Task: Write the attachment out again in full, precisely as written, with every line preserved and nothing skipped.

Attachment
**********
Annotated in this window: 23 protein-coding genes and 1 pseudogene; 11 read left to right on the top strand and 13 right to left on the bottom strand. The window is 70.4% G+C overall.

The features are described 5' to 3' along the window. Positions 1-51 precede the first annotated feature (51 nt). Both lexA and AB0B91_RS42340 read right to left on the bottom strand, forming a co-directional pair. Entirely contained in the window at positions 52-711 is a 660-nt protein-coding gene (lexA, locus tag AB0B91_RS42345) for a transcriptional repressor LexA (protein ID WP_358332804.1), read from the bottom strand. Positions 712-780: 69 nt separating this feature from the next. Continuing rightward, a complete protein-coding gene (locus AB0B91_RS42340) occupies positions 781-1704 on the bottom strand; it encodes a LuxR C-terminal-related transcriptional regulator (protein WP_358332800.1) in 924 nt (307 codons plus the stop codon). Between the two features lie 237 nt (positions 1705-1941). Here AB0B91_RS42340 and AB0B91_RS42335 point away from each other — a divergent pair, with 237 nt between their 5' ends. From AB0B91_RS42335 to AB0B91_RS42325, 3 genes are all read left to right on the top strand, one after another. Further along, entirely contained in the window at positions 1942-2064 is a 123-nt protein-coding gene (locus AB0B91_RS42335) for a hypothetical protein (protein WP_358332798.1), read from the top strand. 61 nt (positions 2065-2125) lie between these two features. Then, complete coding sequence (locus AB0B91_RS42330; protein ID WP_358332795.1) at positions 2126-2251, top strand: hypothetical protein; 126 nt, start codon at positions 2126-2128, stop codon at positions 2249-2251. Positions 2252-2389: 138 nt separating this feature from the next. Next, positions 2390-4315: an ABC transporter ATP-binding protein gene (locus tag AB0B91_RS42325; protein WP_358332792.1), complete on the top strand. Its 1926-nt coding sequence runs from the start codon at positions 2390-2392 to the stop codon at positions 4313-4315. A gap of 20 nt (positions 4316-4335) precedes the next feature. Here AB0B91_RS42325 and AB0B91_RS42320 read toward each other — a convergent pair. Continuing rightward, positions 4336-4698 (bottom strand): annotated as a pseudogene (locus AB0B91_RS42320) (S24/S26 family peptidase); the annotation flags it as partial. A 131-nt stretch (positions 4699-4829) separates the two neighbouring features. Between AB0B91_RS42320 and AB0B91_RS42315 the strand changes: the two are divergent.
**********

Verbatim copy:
Annotated in this window: 23 protein-coding genes and 1 pseudogene; 11 read left to right on the top strand and 13 right to left on the bottom strand. The window is 70.4% G+C overall.

The features are described 5' to 3' along the window. Positions 1-51 precede the first annotated feature (51 nt). Both lexA and AB0B91_RS42340 read right to left on the bottom strand, forming a co-directional pair. Entirely contained in the window at positions 52-711 is a 660-nt protein-coding gene (lexA, locus tag AB0B91_RS42345) for a transcriptional repressor LexA (protein ID WP_358332804.1), read from the bottom strand. Positions 712-780: 69 nt separating this feature from the next. Continuing rightward, a complete protein-coding gene (locus AB0B91_RS42340) occupies positions 781-1704 on the bottom strand; it encodes a LuxR C-terminal-related transcriptional regulator (protein WP_358332800.1) in 924 nt (307 codons plus the stop codon). Between the two features lie 237 nt (positions 1705-1941). Here AB0B91_RS42340 and AB0B91_RS42335 point away from each other — a divergent pair, with 237 nt between their 5' ends. From AB0B91_RS42335 to AB0B91_RS42325, 3 genes are all read left to right on the top strand, one after another. Further along, entirely contained in the window at positions 1942-2064 is a 123-nt protein-coding gene (locus AB0B91_RS42335) for a hypothetical protein (protein WP_358332798.1), read from the top strand. 61 nt (positions 2065-2125) lie between these two features. Then, complete coding sequence (locus AB0B91_RS42330; protein ID WP_358332795.1) at positions 2126-2251, top strand: hypothetical protein; 126 nt, start codon at positions 2126-2128, stop codon at positions 2249-2251. Positions 2252-2389: 138 nt separating this feature from the next. Next, positions 2390-4315: an ABC transporter ATP-binding protein gene (locus tag AB0B91_RS42325; protein WP_358332792.1), complete on the top strand. Its 1926-nt coding sequence runs from the start codon at positions 2390-2392 to the stop codon at positions 4313-4315. A gap of 20 nt (positions 4316-4335) precedes the next feature. Here AB0B91_RS42325 and AB0B91_RS42320 read toward each other — a convergent pair. Continuing rightward, positions 4336-4698 (bottom strand): annotated as a pseudogene (locus AB0B91_RS42320) (S24/S26 family peptidase); the annotation flags it as partial. A 131-nt stretch (positions 4699-4829) separates the two neighbouring features. Between AB0B91_RS42320 and AB0B91_RS42315 the strand changes: the two are divergent.